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December 2020


How to Become a Bounty Hunter

Archive for December, 2020

FBI: Iran Behind Website Inciting Violence Against Officials Who Defended Election Integrity

FBI Director Christopher Wray, via FBI.

By Steve Neavling

The FBI says Iran is responsible for a website that incited violence against the bureau’s Director Chris Wray and other federal and state officials who discredited baseless fraud allegations leveled by President Trump and his allies. 

The website titled “Enemies of the People” listed images, home addresses and other personal information about Wray, ousted Homeland Security official Christopher Krebs, and roughly a dozen other officials, accusing them of engaging in treason because they “aided and abetted the fraudulent election against Trump,” The Washington Post reports.

Their photos were superimposed with crosshairs. 

Iran, which also has been accused of trying to interfere in the 2020 election, denied responsibility. 

The website, which is no longer online, accused governors in swing-states, voting systems executives, Wray and Krebs of “changing votes and working against the President” in a plot to “overthrow our democracy.” The website made the rounds on social media with the hashtags #remembertheirfaces and #NoQuarterForTraitors.

The FBI notified some of the targeted officials with the following statement: “The FBI is in possession of highly credible information indicating Iranian advanced persistent threat actors were almost certainly responsible for the creation of a website, called ‘Enemies of the People’ containing death threats aimed at U.S. election officials in mid-December 2020.”

Border Patrol Agents in Texas Collect Christmas Gifts for Foster Children

Photo via Border Patrol

By Steve Neavling

Border Patrol agents from the station in Falfurrias, Texas, are preparing to spread holiday cheer to foster children.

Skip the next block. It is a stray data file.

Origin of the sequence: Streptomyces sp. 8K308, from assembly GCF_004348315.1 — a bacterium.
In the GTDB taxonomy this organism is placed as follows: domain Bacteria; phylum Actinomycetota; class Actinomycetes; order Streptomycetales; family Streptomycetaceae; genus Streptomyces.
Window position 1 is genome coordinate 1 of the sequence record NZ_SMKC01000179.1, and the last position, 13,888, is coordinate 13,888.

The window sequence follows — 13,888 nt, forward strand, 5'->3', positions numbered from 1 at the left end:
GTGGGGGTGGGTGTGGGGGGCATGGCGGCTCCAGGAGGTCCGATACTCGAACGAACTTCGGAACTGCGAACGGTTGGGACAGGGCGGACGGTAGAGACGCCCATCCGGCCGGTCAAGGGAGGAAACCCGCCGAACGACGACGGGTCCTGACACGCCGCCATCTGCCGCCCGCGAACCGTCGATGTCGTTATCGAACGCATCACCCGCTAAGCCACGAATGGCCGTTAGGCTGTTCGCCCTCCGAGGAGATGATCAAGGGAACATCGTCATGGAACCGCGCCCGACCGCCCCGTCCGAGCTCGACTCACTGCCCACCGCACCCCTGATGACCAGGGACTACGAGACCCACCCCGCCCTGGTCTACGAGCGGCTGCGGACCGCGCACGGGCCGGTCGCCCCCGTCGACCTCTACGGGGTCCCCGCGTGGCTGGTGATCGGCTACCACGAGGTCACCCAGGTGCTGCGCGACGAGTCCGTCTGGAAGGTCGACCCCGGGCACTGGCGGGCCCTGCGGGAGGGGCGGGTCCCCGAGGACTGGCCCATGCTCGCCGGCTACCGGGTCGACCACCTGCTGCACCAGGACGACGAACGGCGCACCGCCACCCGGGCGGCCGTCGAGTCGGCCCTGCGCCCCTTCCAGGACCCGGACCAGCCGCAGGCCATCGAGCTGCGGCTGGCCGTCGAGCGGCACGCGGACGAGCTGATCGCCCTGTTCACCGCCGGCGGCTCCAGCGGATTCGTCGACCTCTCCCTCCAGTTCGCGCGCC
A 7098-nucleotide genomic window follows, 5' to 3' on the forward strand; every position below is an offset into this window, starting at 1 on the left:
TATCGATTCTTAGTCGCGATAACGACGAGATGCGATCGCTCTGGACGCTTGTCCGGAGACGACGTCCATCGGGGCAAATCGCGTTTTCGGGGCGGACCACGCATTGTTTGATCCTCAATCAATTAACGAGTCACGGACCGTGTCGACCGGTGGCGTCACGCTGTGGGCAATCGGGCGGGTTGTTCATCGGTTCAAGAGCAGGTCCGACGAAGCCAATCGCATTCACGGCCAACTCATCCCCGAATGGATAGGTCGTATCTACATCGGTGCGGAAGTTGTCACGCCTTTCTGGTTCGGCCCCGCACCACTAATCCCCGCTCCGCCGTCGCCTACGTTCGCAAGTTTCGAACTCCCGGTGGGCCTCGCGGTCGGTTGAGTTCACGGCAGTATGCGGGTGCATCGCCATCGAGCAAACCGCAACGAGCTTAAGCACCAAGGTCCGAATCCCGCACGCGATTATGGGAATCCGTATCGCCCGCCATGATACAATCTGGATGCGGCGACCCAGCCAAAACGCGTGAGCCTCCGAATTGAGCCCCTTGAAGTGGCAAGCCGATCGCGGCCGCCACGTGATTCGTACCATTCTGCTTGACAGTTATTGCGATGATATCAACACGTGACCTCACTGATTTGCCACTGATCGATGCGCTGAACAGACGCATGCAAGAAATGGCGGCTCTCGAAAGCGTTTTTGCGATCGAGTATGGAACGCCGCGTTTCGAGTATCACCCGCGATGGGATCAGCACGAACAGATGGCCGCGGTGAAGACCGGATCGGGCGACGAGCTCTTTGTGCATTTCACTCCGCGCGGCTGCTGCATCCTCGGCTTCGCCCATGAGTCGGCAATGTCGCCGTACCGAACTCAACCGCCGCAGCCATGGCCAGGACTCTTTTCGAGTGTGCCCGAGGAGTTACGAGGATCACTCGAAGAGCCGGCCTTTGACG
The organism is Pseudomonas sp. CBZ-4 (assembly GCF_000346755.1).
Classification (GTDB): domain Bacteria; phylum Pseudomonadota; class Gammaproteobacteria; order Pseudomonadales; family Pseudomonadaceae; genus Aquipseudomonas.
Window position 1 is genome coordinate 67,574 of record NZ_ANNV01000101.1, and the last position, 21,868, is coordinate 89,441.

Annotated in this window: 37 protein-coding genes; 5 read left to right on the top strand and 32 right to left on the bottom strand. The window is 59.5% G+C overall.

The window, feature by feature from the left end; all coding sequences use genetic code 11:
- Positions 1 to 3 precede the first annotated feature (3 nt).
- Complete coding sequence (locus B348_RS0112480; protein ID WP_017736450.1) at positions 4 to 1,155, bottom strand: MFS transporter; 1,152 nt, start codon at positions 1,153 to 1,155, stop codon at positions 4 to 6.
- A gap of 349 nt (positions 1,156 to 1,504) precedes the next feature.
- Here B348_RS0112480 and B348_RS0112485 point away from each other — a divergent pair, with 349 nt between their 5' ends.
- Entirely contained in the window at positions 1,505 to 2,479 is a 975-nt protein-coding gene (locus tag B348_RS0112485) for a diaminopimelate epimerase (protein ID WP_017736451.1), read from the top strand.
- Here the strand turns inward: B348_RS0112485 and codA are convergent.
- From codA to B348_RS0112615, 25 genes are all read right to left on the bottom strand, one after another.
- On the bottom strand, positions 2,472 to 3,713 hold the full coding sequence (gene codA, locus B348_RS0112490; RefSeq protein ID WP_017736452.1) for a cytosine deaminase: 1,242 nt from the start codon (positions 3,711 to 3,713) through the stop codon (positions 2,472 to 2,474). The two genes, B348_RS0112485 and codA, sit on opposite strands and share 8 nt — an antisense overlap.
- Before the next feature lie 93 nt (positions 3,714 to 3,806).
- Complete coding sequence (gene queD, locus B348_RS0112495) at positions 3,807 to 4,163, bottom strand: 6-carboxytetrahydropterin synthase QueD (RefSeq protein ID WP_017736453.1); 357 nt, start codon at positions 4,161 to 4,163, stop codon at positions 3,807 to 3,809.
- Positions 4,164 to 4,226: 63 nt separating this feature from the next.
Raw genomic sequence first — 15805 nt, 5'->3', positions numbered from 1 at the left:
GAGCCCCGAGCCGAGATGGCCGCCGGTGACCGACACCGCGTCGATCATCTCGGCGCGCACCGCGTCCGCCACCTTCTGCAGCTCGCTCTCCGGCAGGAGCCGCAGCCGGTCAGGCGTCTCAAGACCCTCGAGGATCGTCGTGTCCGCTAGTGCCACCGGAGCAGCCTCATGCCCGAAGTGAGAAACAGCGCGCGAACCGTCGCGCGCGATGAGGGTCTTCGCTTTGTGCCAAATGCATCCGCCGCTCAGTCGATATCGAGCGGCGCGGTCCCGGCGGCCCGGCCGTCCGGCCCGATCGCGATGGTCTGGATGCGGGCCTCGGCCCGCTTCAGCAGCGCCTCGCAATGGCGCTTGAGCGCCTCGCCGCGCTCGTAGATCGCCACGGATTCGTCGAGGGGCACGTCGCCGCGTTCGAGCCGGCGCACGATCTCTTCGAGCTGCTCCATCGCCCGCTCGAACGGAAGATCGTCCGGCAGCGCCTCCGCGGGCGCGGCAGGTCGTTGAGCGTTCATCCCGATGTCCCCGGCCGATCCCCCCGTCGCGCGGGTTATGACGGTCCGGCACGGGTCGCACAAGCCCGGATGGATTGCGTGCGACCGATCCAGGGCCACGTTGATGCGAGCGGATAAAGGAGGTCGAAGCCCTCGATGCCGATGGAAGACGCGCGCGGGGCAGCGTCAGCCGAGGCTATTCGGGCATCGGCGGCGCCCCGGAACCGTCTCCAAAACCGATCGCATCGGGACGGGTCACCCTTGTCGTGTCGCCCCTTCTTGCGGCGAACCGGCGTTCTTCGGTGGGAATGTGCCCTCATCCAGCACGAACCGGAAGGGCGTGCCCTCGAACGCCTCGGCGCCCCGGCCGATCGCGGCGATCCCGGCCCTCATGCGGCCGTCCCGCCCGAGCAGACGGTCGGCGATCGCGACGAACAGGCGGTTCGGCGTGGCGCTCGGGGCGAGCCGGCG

Agents collected nearly 200 Christmas gifts for about 70 children in the care of Child Protective Services in Brooks County as part of the Green Santa Operation, KVEO reports.

The collaboration with Child Protective Services is in its fourth year. 

Ex-Sheriff’s Office Lieutenant Pleads Guilty to Stealing FBI Funds

Allen Scott Pillow

By Steve Neavling

A former Green County Sheriff’s Office lieutenant in Arkansas pleaded guilty Monday to stealing more than $30,000 in FBI money that was part of a fake drug operation. 

Allen Scott Pillow, 56, was convicted on one count of theft of government funds and faces up to 20 years in prison when he is sentenced at a later date. 

Acting on a tip that Pillow was abusing his role with the sheriff’s office, FBI agents conducted a ruse narcotic investigation and asked Pillow for help. In November 2019, the FBI staged a glass drug pipe in a vehicle rented by the FBI, along with $76,000 in cash in a red backpack. 

Pillow searched the car and found the glass pipe and backpack full of cash. He told the FBI that he recovered $45,600, which was $30,400 less than was in the car. 

During a search of Pillow’s home, the FBI found all but $280 of the stolen funds.       

“The vast majority of law enforcement officers are honorable men and women who put their lives on the line every day to preserve our liberty and safety,” United States Attorney Cody Hiland said in a statement. “On the very rare occasion that we encounter corruption within law enforcement, we will take every action necessary to root it out. Our office will hold accountable any officer who violates the public trust so that we may uphold the integrity of a profession that deserves our gratitude and respect.”

Diane Upchurch, special agent in charge of the FBI’s Little Rock Field Office, added, “The appalling criminal actions of former Lt. Scott Pillow revealed his lack of integrity and greed. “Quite simply, he betrayed his brothers and sisters in law enforcement. Officers who are sworn to protect and serve are held to a higher standard, and FBI Little Rock will continue to uphold Arkansans’ trust in law enforcement.”

Border Patrol Report Spike in Drug-Smuggling Drones Because of New Border Wall

Construction of new border wall, via CBP.

By Steve Neavling

The construction of a new wall near the U.S.-Mexico border has forced drug smugglers to find other ways to get narcotics into the U.S. 

So many drug smugglers are resorting to drones that that Border Patrol is urging residents in southwest Arizona to help spot and report the flying objects, The Washington Times reports

It’s not easy for Border Patrol agents to detect drones. 

“We are reaching out to the public to help us out should they see anything suspicious that may be a drone being used illicitly,” Agent Benjamin Rodriguez, Border Patrol liaison for the Yuma region said. 

Since it’s difficult to detect drones, it’s impossible to say how many drug-smuggling drones are in use. But one thing is for certain: The Yuma Sector is seeing an increase.